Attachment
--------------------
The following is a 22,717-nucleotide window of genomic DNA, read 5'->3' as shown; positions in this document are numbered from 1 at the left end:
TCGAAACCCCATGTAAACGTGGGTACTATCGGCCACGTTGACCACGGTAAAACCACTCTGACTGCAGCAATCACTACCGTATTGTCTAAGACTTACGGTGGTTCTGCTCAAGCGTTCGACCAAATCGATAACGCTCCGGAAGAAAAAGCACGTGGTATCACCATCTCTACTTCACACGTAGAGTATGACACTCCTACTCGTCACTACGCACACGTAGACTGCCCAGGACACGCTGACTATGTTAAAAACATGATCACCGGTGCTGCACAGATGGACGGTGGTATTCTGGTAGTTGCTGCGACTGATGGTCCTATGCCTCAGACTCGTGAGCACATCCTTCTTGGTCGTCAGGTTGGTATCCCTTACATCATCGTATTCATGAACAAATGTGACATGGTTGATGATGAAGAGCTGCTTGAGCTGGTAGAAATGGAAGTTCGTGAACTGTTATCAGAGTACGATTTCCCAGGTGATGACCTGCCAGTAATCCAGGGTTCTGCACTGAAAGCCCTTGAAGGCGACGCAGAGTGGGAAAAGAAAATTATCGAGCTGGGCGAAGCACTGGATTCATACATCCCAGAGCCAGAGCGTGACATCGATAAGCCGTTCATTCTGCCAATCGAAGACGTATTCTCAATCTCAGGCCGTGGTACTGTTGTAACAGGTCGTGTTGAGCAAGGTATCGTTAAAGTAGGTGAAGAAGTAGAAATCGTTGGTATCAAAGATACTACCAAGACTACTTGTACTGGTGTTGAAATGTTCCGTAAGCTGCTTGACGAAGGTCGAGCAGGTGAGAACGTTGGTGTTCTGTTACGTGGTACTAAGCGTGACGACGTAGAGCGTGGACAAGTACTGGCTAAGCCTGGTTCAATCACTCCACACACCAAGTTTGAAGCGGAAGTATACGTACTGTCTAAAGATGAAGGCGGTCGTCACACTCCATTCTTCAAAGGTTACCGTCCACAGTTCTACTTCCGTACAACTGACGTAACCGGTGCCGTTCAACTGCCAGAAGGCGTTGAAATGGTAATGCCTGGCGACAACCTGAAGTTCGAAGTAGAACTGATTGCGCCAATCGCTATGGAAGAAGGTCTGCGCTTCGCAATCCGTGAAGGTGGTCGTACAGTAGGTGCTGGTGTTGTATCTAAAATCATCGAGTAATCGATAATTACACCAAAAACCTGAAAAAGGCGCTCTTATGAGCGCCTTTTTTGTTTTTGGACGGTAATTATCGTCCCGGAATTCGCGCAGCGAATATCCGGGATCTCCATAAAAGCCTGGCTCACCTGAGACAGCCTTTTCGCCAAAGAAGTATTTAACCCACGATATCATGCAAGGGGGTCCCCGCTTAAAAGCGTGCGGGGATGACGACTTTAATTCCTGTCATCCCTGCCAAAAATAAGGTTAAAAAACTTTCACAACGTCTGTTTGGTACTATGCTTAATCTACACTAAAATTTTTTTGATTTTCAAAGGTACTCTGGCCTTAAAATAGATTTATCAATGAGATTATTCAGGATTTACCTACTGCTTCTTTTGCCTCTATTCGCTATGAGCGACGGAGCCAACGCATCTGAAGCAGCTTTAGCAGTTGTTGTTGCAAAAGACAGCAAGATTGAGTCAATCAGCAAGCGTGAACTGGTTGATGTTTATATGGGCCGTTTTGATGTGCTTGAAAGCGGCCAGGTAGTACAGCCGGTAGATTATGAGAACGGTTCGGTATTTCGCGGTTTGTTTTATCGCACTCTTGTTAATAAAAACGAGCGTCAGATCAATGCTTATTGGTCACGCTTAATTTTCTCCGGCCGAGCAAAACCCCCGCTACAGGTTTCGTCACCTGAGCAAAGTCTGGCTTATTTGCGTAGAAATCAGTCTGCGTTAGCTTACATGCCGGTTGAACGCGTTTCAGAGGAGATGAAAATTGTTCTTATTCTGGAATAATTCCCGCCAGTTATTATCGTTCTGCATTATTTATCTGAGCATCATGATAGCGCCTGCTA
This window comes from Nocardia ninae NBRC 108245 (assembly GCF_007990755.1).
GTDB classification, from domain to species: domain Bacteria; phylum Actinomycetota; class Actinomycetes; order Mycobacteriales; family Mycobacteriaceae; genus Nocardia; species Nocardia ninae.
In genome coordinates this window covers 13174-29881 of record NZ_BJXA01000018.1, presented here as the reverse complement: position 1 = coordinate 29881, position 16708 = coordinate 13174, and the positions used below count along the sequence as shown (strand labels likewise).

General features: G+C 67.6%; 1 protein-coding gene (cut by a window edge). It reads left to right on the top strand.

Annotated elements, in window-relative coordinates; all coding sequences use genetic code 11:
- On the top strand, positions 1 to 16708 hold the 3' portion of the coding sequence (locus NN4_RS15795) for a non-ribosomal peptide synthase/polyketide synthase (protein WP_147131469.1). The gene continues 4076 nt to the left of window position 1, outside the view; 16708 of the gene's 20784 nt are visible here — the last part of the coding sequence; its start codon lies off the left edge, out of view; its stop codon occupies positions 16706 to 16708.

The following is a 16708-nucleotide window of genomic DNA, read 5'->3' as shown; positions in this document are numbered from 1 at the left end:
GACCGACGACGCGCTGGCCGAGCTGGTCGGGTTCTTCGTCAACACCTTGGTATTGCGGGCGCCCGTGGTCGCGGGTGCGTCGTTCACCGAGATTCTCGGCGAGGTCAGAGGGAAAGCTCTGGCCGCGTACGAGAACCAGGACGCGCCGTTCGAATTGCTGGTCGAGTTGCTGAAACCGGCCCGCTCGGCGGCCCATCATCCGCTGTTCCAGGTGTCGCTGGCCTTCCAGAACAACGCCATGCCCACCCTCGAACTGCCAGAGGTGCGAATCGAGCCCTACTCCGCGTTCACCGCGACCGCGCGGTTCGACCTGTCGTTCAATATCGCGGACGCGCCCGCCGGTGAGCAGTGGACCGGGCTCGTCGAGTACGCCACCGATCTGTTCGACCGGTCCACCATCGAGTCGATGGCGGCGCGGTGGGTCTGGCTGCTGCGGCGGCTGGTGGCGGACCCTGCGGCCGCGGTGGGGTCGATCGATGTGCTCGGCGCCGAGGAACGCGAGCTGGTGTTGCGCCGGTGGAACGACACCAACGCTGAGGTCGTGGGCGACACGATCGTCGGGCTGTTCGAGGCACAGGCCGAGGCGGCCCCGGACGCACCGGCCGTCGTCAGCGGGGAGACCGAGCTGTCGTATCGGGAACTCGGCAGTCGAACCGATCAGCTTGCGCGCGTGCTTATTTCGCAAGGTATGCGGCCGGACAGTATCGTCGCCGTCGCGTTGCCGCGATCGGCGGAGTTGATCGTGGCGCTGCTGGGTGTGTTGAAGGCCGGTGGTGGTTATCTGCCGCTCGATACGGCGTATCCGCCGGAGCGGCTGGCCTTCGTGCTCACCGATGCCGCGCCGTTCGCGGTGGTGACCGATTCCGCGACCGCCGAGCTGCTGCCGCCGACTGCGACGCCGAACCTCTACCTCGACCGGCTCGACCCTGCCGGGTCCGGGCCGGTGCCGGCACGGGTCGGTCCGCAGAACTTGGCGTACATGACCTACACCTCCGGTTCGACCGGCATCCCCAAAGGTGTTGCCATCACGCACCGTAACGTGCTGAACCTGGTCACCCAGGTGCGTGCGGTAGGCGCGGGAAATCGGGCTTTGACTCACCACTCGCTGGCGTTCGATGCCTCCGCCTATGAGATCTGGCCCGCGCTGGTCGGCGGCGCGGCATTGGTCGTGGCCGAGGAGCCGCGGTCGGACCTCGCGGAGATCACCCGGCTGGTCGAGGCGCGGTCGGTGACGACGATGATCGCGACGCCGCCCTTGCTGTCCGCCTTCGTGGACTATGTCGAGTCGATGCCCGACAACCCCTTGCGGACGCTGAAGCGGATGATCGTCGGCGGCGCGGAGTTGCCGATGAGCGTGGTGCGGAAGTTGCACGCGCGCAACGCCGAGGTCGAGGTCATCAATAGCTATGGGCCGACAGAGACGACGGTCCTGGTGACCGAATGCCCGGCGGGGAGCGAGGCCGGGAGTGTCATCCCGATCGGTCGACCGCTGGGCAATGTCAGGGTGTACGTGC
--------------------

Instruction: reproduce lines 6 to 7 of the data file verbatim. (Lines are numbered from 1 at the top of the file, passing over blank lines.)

General features: G+C 67.6%; 1 protein-coding gene (cut by a window edge). It reads left to right on the top strand.

Annotated elements, in window-relative coordinates; all coding sequences use genetic code 11: